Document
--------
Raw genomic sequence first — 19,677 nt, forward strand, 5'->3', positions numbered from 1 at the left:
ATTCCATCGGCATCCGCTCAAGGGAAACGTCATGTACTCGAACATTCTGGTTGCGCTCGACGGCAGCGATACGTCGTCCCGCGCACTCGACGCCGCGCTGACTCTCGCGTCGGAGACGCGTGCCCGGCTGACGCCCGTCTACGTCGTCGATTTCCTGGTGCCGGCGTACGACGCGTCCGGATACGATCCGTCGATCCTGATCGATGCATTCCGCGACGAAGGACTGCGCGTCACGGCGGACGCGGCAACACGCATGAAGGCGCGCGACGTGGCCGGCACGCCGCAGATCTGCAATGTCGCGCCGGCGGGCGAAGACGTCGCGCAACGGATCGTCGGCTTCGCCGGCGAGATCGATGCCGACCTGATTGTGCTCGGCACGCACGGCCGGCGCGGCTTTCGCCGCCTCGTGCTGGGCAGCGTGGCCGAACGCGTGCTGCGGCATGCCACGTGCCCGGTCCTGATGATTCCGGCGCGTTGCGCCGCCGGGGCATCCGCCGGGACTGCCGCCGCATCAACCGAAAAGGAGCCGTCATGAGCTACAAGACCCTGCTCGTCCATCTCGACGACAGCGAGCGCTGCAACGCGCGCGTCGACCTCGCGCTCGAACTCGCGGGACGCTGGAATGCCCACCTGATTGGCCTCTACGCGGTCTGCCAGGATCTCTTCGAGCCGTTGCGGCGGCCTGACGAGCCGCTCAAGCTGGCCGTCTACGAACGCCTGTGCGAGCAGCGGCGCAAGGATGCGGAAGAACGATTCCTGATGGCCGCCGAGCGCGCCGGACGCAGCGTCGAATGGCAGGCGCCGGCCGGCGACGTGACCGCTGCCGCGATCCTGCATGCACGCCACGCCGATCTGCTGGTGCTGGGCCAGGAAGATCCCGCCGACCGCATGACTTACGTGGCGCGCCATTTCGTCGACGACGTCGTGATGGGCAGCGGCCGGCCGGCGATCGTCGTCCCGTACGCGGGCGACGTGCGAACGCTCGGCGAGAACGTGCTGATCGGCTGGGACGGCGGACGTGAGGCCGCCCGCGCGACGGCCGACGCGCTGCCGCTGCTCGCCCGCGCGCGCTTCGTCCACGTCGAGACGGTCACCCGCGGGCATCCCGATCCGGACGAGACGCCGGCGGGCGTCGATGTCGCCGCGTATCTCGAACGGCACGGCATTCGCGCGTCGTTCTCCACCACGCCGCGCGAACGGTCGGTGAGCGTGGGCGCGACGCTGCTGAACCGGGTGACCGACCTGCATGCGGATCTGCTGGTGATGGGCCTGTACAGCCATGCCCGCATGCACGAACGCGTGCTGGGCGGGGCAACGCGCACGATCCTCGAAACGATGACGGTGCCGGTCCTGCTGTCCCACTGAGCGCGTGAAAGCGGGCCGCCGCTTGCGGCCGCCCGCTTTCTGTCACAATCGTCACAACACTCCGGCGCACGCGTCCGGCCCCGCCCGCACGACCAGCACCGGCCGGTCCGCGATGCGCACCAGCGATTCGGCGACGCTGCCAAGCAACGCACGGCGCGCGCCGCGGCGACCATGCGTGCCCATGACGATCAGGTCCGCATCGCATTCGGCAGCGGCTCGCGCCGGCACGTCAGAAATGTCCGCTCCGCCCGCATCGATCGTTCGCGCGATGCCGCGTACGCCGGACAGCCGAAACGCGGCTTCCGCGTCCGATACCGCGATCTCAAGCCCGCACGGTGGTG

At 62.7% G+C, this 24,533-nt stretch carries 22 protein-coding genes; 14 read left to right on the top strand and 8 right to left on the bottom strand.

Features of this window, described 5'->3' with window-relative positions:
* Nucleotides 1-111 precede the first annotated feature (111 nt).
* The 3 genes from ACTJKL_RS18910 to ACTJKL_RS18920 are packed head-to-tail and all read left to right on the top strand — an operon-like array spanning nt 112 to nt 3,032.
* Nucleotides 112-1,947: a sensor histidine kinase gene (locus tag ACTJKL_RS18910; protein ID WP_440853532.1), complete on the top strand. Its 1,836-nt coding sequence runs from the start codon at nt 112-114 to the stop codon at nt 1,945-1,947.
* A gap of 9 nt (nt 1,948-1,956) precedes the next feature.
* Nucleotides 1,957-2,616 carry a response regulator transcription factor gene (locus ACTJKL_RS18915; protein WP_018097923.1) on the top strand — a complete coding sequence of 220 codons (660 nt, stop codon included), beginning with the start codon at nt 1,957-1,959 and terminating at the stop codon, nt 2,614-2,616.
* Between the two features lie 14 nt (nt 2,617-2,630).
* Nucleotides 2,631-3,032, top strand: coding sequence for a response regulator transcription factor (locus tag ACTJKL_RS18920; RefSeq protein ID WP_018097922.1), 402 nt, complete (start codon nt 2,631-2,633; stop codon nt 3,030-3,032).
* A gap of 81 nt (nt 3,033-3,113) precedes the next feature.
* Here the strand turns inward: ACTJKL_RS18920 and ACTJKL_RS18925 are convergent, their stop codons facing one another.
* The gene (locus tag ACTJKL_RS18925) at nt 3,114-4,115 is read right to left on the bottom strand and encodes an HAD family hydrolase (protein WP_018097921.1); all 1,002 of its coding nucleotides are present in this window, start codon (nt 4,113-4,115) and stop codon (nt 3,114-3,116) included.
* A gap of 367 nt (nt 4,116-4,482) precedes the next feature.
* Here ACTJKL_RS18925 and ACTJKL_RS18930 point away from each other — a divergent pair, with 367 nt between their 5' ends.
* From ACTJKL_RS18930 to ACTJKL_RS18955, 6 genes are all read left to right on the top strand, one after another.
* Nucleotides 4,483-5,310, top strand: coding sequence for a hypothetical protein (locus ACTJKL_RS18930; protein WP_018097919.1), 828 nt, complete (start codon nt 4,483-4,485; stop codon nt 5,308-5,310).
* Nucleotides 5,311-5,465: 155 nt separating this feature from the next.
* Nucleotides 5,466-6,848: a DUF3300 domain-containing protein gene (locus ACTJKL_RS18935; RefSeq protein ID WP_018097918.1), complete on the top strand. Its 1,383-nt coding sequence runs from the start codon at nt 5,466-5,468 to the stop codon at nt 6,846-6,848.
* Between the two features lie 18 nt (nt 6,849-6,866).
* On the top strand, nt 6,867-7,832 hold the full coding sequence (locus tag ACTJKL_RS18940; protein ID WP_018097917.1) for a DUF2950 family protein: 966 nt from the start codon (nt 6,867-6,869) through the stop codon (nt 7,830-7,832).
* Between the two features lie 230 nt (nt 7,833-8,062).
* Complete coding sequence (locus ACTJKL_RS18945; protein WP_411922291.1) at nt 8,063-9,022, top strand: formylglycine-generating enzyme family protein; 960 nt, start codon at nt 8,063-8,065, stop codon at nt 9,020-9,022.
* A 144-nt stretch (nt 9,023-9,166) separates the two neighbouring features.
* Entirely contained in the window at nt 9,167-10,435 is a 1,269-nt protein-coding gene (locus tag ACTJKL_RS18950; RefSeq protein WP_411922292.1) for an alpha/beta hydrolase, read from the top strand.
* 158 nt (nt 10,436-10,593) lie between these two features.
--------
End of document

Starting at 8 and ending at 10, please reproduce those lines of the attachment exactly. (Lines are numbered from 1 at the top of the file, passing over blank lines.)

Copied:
* A gap of 9 nt (nt 1,948-1,956) precedes the next feature.
* Nucleotides 1,957-2,616 carry a response regulator transcription factor gene (locus ACTJKL_RS18915; protein WP_018097923.1) on the top strand — a complete coding sequence of 220 codons (660 nt, stop codon included), beginning with the start codon at nt 1,957-1,959 and terminating at the stop codon, nt 2,614-2,616.
* Between the two features lie 14 nt (nt 2,617-2,630).